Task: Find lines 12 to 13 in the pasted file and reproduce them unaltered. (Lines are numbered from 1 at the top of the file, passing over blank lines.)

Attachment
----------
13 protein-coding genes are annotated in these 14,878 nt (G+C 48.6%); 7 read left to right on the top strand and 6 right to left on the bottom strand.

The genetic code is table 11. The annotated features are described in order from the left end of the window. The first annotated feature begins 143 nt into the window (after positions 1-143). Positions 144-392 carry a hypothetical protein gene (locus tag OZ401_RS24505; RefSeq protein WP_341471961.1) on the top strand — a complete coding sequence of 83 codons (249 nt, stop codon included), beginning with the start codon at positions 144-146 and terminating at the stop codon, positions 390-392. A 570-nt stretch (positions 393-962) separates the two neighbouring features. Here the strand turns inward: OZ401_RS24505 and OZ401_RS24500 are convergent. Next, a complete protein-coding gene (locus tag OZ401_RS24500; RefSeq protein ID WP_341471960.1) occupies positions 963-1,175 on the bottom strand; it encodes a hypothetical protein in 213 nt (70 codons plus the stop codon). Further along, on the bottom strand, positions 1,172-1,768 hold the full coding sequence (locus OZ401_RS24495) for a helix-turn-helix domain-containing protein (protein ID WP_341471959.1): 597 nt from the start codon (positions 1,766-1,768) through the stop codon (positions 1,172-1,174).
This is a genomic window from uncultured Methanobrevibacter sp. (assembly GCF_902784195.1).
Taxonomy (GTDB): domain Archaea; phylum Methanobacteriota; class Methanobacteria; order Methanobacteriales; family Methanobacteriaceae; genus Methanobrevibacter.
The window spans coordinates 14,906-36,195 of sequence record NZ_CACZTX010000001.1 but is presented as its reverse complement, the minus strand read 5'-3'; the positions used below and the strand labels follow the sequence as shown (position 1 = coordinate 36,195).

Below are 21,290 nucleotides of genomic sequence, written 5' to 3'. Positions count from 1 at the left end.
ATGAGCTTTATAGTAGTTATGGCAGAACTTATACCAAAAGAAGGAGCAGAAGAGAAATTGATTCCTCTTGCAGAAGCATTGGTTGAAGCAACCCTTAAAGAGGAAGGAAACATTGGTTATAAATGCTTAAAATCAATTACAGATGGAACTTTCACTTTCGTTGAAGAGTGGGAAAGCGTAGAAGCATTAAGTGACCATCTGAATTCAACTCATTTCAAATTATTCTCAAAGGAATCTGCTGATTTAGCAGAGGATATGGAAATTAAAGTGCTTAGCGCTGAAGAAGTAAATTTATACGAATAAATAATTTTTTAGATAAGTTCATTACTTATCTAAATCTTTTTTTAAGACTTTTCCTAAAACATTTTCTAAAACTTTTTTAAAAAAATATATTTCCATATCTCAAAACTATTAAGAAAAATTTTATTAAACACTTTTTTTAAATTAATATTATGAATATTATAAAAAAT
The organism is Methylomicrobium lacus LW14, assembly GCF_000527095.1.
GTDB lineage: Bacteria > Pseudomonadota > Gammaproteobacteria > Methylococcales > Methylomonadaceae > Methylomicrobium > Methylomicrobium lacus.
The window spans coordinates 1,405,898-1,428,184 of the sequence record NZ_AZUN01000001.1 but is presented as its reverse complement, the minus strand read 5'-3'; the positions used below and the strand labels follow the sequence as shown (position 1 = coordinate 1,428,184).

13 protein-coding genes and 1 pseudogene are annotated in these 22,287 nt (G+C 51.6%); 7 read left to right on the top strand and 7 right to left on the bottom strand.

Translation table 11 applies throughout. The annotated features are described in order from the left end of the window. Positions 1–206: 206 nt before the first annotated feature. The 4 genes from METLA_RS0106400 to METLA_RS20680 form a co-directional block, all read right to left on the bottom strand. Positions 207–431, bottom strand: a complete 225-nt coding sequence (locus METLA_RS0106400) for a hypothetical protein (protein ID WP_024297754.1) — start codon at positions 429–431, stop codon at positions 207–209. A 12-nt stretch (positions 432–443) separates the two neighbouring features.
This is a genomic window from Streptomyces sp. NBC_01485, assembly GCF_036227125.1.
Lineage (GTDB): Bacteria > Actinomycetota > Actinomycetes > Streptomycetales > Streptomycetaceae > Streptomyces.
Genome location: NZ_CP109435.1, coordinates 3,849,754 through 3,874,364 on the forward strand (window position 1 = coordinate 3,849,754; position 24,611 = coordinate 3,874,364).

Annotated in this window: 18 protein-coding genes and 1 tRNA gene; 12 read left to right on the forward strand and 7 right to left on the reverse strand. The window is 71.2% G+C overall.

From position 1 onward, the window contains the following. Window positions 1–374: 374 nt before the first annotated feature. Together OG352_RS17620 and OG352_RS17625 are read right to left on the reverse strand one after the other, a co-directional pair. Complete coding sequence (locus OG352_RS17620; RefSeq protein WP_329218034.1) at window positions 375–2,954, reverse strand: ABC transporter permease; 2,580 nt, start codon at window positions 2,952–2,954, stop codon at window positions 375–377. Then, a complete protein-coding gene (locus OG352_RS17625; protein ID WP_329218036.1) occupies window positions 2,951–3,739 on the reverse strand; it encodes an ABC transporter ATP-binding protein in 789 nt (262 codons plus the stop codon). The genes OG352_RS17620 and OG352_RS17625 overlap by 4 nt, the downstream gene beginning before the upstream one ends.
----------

Translation table 11 applies throughout. The annotated features are described in order from the left end of the window. Positions 1–206: 206 nt before the first annotated feature. The 4 genes from METLA_RS0106400 to METLA_RS20680 form a co-directional block, all read right to left on the bottom strand. Positions 207–431, bottom strand: a complete 225-nt coding sequence (locus METLA_RS0106400) for a hypothetical protein (protein ID WP_024297754.1) — start codon at positions 429–431, stop codon at positions 207–209. A 12-nt stretch (positions 432–443) separates the two neighbouring features.
This is a genomic window from Streptomyces sp. NBC_01485, assembly GCF_036227125.1.